As mentioned, reclaimed steel constitutes most of the raw material used in steel production, so you will be doing your bit for conservation while tidying up your yard.
5. Start A Compost Heap
Composting is a fantastic way to conserve natural resources. When you throw organic matter into the ground, it decomposes.
The nutrients from decomposed organic matter enrich the soil, aerate it, keep it moist, and improve its composition.
In addition, bugs like earthworms and other critters will gravitate to the decomposing matter and improve the underground ecosystem.
Instead of buying compost in plastic bags, you can use your homemade compost to feed your plants and trees.
The roots of your plants and trees will draw up the nutrients and improve their health.
What Can You Put Into A Compost Heap?
When you start your compost heap, you can dig a hole and fill it up with organic waste or create a compost heap above ground that can be just as efficient.
For small gardens, a sunken compost heap is helpful because you can cover it up with earth when it is nearly full or use that same hole to plant a tree or shrub, complete with its nutrient starter pack.
It is better to have sides on a permanent compost heap, with an opening at the bottom where you can shovel out the already decomposed matter.
Plus, it confines your compost heap and stops it from taking over your garden. If you see a plant growing in your compost heap, it might be from a fruit or vegetable you ate.
If so, congratulations on your new veggie garden!
Organic matter that you can add to your compost heap includes:
- Fruit and vegetable peels and pips
- Mowed grass
- Pulled up weeds
- Dog poop (though it may stink)
- Raked up leaves and twigs
- Urine (the nitrogen, moisture, and uric acid are great compost stimulators)
6. Plant Trees And Plants
Trees and plants provide us with fresh and clean air to breathe because plants’ “waste” product is oxygen, so it’s a great idea to look after our plant life and trees.
There are many benefits of planting more plants and trees, though. Here are some of them:
Why Planting Your Own Vegetables And Fruit Is A Good Idea
When you plant your food, you know its origin.
Unfortunately, the fresh produce we buy in stores has often been treated with pesticides and GMOs, ultimately harming plants, soil, water, and those who consume this produce.
The other advantage of home-grown food is that it cuts out packaging and transportation, which will help to conserve natural resources.
The Advantages Of Planting Trees And Plants
Trees and plants add natural beauty to a world fast becoming a modern landscape of sharp edges and waste.
As mentioned, they also improve the quality of the air we breathe.
Planting a tree helps to reclaim space for tree-dwelling animals, birds, and bugs.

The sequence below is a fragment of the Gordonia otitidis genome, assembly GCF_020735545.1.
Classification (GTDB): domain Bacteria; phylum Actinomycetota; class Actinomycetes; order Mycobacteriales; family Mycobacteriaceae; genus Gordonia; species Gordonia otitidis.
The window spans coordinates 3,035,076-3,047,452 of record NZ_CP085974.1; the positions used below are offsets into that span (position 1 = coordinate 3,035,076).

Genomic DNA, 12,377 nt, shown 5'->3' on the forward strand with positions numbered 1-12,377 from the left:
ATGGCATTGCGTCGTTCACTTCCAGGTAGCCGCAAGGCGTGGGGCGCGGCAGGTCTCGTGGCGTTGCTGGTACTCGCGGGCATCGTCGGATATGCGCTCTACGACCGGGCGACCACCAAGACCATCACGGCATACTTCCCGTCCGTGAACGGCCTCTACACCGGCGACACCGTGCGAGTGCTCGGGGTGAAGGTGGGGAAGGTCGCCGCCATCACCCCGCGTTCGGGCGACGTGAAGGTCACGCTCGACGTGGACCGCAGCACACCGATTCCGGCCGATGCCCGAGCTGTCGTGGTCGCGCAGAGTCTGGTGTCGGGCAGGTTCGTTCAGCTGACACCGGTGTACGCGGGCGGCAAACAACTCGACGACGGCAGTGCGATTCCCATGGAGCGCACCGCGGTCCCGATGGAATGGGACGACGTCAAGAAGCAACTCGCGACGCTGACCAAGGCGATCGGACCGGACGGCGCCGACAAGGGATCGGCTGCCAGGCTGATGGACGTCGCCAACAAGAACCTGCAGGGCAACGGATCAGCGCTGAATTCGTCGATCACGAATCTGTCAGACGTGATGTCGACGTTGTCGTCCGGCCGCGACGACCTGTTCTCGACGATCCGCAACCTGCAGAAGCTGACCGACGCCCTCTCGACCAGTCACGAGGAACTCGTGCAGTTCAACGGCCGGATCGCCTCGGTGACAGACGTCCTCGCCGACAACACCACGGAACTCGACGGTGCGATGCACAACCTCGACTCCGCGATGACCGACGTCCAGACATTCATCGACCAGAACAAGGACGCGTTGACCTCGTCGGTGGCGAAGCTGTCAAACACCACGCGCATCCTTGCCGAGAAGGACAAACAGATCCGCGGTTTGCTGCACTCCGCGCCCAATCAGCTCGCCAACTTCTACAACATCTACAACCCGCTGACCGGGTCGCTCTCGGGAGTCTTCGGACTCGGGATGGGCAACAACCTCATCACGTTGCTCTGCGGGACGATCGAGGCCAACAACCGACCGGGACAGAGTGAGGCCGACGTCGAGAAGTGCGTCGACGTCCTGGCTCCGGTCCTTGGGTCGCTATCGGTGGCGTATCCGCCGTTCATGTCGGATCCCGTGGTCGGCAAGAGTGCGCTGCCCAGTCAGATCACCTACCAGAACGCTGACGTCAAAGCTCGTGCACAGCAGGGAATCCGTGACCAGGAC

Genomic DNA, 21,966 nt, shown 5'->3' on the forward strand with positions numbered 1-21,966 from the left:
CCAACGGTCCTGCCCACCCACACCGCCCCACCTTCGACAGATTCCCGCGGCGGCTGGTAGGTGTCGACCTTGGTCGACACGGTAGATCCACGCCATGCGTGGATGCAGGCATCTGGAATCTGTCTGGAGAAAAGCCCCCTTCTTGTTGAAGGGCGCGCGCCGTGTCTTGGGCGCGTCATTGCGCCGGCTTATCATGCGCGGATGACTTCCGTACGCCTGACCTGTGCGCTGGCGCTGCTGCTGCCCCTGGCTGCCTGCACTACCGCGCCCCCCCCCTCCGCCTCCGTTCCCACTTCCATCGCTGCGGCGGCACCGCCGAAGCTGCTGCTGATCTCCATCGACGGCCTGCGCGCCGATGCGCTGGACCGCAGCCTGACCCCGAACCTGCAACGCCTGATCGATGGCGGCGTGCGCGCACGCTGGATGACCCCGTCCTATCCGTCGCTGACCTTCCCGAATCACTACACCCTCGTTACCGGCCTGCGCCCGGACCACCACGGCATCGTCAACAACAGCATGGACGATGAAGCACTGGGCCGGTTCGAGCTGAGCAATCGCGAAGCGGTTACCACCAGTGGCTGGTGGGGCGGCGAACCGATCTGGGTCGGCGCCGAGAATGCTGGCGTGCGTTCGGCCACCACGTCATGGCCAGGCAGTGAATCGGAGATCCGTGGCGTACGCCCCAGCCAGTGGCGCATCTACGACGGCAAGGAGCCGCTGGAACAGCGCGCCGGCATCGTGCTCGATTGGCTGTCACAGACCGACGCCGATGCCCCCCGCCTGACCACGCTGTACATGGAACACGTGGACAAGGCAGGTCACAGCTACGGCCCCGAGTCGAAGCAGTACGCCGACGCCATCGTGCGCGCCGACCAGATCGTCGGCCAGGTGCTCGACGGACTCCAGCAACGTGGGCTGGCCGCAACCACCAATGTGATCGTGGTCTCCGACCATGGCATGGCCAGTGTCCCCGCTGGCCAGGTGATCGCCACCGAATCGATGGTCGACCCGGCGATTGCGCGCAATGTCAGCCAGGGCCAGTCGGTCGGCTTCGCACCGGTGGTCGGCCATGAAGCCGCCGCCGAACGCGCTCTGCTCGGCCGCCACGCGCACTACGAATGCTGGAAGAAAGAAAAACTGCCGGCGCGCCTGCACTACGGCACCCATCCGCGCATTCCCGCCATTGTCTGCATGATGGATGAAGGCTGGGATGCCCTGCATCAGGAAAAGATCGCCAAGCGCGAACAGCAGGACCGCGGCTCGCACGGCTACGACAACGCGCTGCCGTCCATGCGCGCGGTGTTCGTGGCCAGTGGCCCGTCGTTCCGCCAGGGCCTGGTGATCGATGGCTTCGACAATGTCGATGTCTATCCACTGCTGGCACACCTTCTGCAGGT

They cool the air naturally and protect against sound pollution and excessive wind.
7. Buy Second-Hand Goods
When you buy second-hand goods, it is quite like point number two, Reusing Items And Products.
The difference is you are reusing a product that someone else did not want or need.
When you buy second-hand items or thrift, you are conserving natural resources in the following ways:
- No energy or resources are required to remake a duplicate item.
- Waste sent to the landfill site is lessened.
- You are reducing demand on manufacturers and retailers – significant users of natural resources.
8. Use Renewable Resources
Electricity is vital in the lives of those who have access to it but in minor ways. You wouldn’t be reading this article without electricity.
Electricity supply has historically been fueled by fossil fuels, coal, and natural gases, which are used once and then are gone.
These natural resources have been harvested at the expense of other natural resources.
We are now more aware of other means to fuel our electricity supply instead of using these once-off fuels.
Some folks have been clever enough to design secondary energy production by using the waste from burning these natural resources, but it is still not sustainable.
Solar, wind, and hydropower can produce sustainable or renewable electricity supplies.
Through ingenuity and clever engineering, the energy harvested from these natural and renewable resources is more readily accessible and usable to feed a power grid.
Suppose you live in a district that does not employ renewable energy sources. You can look to get solar panels and the correct technology to conserve the solar energy your panels have collected.
Water can be heated in black pipes coiled on your roof in hot areas. No need for electricity there.
Hydroelectric power plants use the movement and flow of water to create electricity, and wind farms use the wind to do the same.
To save water, you can get a rain tank that collects rain and dew from your roof. The collected water can be used for drinking or watering your garden.
You can also use shower or bath water (gray water) to flush your toilet or water your grass.
Of course, another alternative for an energy source is to get on your exercise bicycle in the basement and start pedaling furiously so that you can charge your phone and watch T.V. tonight.
Final Thoughts on Conserving Natural Resources
There are many ways that you can conserve natural resources.
You can reduce waste production, reuse items and products where possible, recycle items, dispose of unwanted or hazardous materials ethically, start a compost heap, plant trees and plants, buy second-hand goods, and use renewable resources.
Some of these steps we can all make to help make a difference in conserving natural resources.